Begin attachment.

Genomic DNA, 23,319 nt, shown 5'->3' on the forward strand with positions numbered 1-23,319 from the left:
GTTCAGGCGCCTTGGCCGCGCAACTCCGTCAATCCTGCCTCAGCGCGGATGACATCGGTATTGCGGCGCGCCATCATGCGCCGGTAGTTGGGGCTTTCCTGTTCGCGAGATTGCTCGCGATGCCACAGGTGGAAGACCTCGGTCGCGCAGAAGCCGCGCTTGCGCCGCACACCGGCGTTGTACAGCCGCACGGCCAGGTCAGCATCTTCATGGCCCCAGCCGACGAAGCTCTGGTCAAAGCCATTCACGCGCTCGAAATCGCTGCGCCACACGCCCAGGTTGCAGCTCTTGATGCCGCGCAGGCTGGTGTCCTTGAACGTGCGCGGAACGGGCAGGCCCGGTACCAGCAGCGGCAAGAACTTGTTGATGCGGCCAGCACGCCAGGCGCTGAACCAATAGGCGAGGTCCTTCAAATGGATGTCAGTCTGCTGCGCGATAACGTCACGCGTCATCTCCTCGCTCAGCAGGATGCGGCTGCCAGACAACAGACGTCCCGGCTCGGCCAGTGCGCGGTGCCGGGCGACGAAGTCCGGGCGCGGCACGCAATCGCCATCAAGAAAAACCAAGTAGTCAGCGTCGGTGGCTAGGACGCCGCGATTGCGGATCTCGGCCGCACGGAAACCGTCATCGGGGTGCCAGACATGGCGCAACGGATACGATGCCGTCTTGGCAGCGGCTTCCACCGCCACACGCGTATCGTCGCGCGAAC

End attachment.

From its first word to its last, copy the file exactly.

Genomic DNA, 23,319 nt, shown 5'->3' on the forward strand with positions numbered 1-23,319 from the left:
GTTCAGGCGCCTTGGCCGCGCAACTCCGTCAATCCTGCCTCAGCGCGGATGACATCGGTATTGCGGCGCGCCATCATGCGCCGGTAGTTGGGGCTTTCCTGTTCGCGAGATTGCTCGCGATGCCACAGGTGGAAGACCTCGGTCGCGCAGAAGCCGCGCTTGCGCCGCACACCGGCGTTGTACAGCCGCACGGCCAGGTCAGCATCTTCATGGCCCCAGCCGACGAAGCTCTGGTCAAAGCCATTCACGCGCTCGAAATCGCTGCGCCACACGCCCAGGTTGCAGCTCTTGATGCCGCGCAGGCTGGTGTCCTTGAACGTGCGCGGAACGGGCAGGCCCGGTACCAGCAGCGGCAAGAACTTGTTGATGCGGCCAGCACGCCAGGCGCTGAACCAATAGGCGAGGTCCTTCAAATGGATGTCAGTCTGCTGCGCGATAACGTCACGCGTCATCTCCTCGCTCAGCAGGATGCGGCTGCCAGACAACAGACGTCCCGGCTCGGCCAGTGCGCGGTGCCGGGCGACGAAGTCCGGGCGCGGCACGCAATCGCCATCAAGAAAAACCAAGTAGTCAGCGTCGGTGGCTAGGACGCCGCGATTGCGGATCTCGGCCGCACGGAAACCGTCATCGGGGTGCCAGACATGGCGCAACGGATACGATGCCGTCTTGGCAGCGGCTTCCACCGCCACACGCGTATCGTCGCGCGAAC